Jacobs writes, “I think what we have seen and will continue to see in our social order is the fragmentation of institutions and their effective replacement by platforms.” You can see how he applies this to education in the post.

American saints and relics, revisited

Several years ago, I passed on a post from Peter Leithart about the American use of relics from the Revolutionary era.

I was reminded of it when thinking about this passage from James Byrd’s analysis of patriotic sermons during the American Revolution, Sacred Scripture, Sacred War:

Whitefield’s patriotic reputation did not rest completely on political preaching. His sermons certainly had political ramifications, but he rarely addressed politics directly. Typically, he preached on the spiritual “New Birth” of salvation. Still, Whitefield became a source of patriotic authority. In September of 1775, five months into the Revolutionary War and five years after Whitefield’s death, a group of Continental Army officers visited Whitefield’s tomb in Newburyport, Massachusetts. They were looking for inspiration for battle, but in an unusual way. They asked that Whitefield’s coffin be opened. When the sexton complied, the officers removed the famous evangelist’s collar and his wristbands and took the relics with them. The army officers may not have known much about Whitefield’s political preaching, or the relative lack thereof, but they knew Whitefield as an evangelist who appealed to the people and resisted traditional authority. (17)

Abortion and autonomy

In a post from a couple of years ago, Steven Wedgeworth offered this interpretation based on his experiences in talking to people outside of abortion clinics:

Abortion, at least today, in the Southern states, is not some sort of last ditch effort to preserve one life, which would be legitimately threatened, at the tragic but necessary expense of another. Instead it is a projection of strength on the part of the would-be mother.

What do I mean? Abortion is today a way, not to get help in a difficult situation, but to avoid needing help. It is a way to “take control” of one’s life and prove self-sufficiency. This is why it is pitched as a form of “women’s equality.” Abortion is what it takes to see to it that a woman is not inferior or weak. It prevents her from being at someone else’s mercy. This is also why it is quickly becoming a sort of “human right,” something which must be provided by all just governments. To not provide it for women is basically framed as an injustice, a lack of fairness and equality. In short, it is a legal device to prevent the need for charity or other concessions to a weak situation.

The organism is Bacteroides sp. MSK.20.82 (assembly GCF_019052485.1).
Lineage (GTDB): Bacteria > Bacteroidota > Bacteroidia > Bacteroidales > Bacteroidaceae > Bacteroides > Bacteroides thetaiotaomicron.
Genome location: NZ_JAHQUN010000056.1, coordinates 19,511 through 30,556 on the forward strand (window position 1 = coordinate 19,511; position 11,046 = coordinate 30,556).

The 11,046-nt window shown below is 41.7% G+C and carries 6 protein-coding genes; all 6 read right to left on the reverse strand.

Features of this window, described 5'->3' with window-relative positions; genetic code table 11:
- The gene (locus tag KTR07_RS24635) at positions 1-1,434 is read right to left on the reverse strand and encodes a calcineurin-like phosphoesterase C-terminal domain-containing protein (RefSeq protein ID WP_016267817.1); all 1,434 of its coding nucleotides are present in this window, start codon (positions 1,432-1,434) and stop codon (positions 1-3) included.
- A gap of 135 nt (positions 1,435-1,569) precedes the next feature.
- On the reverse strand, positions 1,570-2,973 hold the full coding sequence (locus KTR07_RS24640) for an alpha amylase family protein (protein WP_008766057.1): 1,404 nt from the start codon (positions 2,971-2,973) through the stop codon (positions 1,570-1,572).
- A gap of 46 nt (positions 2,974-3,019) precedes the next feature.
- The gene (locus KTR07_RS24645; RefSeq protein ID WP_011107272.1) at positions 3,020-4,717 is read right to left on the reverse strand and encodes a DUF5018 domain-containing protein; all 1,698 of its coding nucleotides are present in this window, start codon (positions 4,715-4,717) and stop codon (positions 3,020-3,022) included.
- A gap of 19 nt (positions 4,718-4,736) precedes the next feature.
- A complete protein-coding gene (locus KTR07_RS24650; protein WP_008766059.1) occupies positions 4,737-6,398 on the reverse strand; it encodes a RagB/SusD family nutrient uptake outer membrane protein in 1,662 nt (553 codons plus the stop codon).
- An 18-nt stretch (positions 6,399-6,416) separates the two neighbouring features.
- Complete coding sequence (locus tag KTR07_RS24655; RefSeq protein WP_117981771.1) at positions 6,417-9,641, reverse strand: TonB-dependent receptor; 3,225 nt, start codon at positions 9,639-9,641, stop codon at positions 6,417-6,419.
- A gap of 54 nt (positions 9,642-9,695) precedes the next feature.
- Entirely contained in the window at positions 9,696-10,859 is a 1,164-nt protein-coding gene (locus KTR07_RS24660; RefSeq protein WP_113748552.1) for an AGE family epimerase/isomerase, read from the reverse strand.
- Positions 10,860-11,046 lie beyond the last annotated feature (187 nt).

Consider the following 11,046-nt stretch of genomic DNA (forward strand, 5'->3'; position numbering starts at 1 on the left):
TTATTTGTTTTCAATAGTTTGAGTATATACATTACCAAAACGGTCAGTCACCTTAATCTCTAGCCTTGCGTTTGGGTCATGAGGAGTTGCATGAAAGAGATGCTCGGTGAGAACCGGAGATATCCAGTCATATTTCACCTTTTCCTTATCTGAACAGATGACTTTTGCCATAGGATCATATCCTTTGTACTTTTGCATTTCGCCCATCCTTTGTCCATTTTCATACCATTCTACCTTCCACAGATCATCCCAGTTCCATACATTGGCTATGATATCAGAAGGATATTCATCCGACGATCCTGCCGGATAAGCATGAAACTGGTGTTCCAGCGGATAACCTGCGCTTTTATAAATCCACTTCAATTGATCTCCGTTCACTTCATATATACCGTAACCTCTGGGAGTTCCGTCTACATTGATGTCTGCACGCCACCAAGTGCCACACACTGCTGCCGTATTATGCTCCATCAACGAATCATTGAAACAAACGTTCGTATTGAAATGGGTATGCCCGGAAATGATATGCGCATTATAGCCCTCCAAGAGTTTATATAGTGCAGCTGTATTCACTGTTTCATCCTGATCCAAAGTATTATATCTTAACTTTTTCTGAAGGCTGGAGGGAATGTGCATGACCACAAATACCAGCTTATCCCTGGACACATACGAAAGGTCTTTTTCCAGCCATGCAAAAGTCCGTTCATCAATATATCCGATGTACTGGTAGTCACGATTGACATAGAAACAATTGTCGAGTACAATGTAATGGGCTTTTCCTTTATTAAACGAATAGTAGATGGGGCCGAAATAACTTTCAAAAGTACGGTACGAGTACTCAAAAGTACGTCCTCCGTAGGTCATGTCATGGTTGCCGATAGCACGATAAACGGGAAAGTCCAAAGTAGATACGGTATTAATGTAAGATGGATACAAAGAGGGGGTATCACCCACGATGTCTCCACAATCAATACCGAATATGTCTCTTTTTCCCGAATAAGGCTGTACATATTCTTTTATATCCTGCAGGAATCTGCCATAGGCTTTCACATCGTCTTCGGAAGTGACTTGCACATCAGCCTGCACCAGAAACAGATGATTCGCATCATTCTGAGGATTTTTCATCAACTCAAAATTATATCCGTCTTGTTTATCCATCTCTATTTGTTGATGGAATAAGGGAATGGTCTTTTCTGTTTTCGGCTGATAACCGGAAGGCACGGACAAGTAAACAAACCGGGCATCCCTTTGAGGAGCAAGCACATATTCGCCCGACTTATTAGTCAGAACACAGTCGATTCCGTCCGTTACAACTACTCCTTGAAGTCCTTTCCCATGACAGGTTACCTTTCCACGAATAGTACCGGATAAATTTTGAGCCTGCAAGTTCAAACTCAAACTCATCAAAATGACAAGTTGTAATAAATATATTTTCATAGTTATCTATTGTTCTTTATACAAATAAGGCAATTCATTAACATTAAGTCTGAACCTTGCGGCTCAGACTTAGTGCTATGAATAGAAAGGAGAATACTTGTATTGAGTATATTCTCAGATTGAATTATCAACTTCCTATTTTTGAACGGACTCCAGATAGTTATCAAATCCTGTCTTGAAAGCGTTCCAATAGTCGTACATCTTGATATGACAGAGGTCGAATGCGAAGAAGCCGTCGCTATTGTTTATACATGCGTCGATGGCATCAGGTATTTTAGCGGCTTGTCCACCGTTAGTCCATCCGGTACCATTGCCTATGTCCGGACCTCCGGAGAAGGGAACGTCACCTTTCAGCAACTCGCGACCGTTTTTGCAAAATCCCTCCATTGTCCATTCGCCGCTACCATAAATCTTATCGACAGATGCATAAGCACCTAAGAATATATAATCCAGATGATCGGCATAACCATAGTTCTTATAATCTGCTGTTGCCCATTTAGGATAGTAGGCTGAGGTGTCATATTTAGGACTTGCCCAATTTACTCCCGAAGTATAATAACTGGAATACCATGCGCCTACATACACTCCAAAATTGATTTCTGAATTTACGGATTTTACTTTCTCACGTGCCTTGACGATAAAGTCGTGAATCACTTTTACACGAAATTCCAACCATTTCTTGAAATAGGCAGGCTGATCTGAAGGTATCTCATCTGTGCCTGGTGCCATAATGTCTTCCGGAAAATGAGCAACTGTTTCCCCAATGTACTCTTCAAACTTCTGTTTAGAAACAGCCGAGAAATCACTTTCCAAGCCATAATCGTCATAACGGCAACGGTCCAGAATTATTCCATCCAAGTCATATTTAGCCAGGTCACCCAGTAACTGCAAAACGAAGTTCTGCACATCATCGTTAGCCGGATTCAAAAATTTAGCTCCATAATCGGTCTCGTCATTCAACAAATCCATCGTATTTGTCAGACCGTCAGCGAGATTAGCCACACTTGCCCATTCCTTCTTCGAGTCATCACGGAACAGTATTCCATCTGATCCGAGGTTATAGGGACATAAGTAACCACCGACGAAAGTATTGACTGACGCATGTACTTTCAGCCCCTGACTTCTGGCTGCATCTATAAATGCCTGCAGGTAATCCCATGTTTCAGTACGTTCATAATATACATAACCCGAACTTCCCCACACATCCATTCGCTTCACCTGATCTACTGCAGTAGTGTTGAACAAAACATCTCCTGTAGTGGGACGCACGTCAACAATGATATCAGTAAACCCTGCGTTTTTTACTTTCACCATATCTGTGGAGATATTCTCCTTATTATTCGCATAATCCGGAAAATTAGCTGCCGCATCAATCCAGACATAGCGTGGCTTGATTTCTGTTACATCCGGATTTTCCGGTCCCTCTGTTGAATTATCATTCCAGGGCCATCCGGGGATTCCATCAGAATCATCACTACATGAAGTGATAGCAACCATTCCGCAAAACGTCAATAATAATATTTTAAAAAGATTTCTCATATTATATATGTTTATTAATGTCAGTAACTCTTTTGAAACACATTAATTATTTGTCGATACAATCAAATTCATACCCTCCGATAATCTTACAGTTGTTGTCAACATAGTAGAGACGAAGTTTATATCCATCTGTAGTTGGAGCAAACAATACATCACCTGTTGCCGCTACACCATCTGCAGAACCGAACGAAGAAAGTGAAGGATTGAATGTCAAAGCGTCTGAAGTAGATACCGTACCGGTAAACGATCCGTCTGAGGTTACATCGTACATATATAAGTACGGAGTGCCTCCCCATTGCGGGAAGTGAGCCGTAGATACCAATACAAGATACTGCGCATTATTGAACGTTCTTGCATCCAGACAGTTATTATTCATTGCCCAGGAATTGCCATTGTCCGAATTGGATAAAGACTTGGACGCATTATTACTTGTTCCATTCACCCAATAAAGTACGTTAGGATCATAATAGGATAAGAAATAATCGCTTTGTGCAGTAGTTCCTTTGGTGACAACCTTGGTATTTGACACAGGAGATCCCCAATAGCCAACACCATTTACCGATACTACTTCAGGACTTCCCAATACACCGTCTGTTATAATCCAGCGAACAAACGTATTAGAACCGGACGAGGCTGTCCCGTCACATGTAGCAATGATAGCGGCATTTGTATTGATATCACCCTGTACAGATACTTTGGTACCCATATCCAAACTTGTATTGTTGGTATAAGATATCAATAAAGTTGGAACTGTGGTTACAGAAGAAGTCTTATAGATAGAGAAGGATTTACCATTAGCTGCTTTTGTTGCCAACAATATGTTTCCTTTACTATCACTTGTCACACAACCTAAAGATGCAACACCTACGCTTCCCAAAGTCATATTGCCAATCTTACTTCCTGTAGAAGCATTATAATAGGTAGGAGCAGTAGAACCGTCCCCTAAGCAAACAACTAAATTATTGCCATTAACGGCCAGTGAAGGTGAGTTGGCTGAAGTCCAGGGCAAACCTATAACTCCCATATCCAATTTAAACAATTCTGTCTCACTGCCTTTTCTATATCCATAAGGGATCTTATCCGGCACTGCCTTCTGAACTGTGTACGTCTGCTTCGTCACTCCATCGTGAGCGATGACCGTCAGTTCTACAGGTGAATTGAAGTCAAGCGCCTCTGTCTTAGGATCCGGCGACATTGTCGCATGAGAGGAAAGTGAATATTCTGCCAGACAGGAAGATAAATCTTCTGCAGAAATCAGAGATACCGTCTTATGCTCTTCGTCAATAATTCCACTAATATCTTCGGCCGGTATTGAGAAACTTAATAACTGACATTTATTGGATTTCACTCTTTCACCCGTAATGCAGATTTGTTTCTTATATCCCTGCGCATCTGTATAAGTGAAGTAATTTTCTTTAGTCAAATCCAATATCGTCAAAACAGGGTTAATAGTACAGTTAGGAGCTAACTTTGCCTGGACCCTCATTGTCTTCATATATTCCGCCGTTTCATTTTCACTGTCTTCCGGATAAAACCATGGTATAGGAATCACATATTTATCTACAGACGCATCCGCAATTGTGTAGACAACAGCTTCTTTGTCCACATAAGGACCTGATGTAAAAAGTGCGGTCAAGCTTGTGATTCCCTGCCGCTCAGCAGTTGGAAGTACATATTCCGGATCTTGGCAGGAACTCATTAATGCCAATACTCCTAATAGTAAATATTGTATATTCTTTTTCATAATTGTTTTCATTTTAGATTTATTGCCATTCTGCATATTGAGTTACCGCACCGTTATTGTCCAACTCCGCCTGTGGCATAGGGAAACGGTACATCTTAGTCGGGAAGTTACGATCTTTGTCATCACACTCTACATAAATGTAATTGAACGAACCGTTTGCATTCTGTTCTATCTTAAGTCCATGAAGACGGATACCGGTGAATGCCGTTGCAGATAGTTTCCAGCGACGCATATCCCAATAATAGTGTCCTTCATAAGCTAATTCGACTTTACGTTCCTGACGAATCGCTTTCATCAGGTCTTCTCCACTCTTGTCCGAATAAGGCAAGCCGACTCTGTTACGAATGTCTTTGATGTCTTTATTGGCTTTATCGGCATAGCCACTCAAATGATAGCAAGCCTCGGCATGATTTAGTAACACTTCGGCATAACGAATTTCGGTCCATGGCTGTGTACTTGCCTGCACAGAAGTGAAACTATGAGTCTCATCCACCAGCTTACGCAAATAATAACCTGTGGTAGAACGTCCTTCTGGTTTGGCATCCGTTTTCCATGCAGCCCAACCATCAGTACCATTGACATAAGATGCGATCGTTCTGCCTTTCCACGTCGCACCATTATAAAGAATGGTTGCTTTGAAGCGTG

Reflections on reading

The Pleasures of Reading in an Age of DistractionThe Pleasures of Reading in an Age of Distraction by Alan Jacobs
My rating: 4 of 5 stars

Quite an enjoyable book. Jacobs is a gifted writer, and he explores a variety of topics related to reading with clarity and surprising depth for a short book. The sections on the kind of attention that serious reading requires were especially good, as were his discussions of the different types of reading. While those are serious topics, the joy that Jacobs takes in reading courses throughout the book, and he’s keen to remind the reader that reading for enjoyment is far more important than to “have read” to impress others.

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Advice for adoptive parents

The Connected Child: Bring Hope and Healing to Your Adoptive FamilyThe Connected Child: Bring Hope and Healing to Your Adoptive Family by Karyn B. Purvis
My rating: 3 of 5 stars

The authors give an enlightening overview of the issues that children face when coming into a new home and some good ideas for parents. The information and ideas are most applicable to children 10 and under. My wife, a nurse, thought that the chapter on nutrition and brain chemistry made some ill-supported claims.

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American colonial history with a twist

American Colonial History: Clashing Cultures and FaithsAmerican Colonial History: Clashing Cultures and Faiths by Thomas S. Kidd
My rating: 4 of 5 stars

Kidd gives a concise but rich narrative of colonial history, focusing, as the subtitle suggests, on religious and cultural tensions. The attention paid to the interaction between various colonial and Native American groups was a real strength that gave the book a different feel than other overviews of the colonial period. Kidd also included the Spanish and French colonial efforts in areas that would become part of the United States.